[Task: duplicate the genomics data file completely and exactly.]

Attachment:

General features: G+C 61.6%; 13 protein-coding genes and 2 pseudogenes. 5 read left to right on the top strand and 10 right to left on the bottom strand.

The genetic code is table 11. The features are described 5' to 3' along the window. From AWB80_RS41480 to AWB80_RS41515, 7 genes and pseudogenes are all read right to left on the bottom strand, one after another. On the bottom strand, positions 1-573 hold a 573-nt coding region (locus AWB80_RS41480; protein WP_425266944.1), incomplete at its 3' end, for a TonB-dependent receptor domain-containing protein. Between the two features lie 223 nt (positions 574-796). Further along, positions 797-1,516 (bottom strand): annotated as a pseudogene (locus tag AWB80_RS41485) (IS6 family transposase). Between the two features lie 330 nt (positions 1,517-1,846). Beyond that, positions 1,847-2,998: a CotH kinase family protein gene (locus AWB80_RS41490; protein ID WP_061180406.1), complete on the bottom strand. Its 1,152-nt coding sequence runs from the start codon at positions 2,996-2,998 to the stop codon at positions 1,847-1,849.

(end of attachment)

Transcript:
General features: G+C 61.6%; 13 protein-coding genes and 2 pseudogenes. 5 read left to right on the top strand and 10 right to left on the bottom strand.

The genetic code is table 11. The features are described 5' to 3' along the window. From AWB80_RS41480 to AWB80_RS41515, 7 genes and pseudogenes are all read right to left on the bottom strand, one after another. On the bottom strand, positions 1-573 hold a 573-nt coding region (locus AWB80_RS41480; protein WP_425266944.1), incomplete at its 3' end, for a TonB-dependent receptor domain-containing protein. Between the two features lie 223 nt (positions 574-796). Further along, positions 797-1,516 (bottom strand): annotated as a pseudogene (locus tag AWB80_RS41485) (IS6 family transposase). Between the two features lie 330 nt (positions 1,517-1,846). Beyond that, positions 1,847-2,998: a CotH kinase family protein gene (locus AWB80_RS41490; protein ID WP_061180406.1), complete on the bottom strand. Its 1,152-nt coding sequence runs from the start codon at positions 2,996-2,998 to the stop codon at positions 1,847-1,849.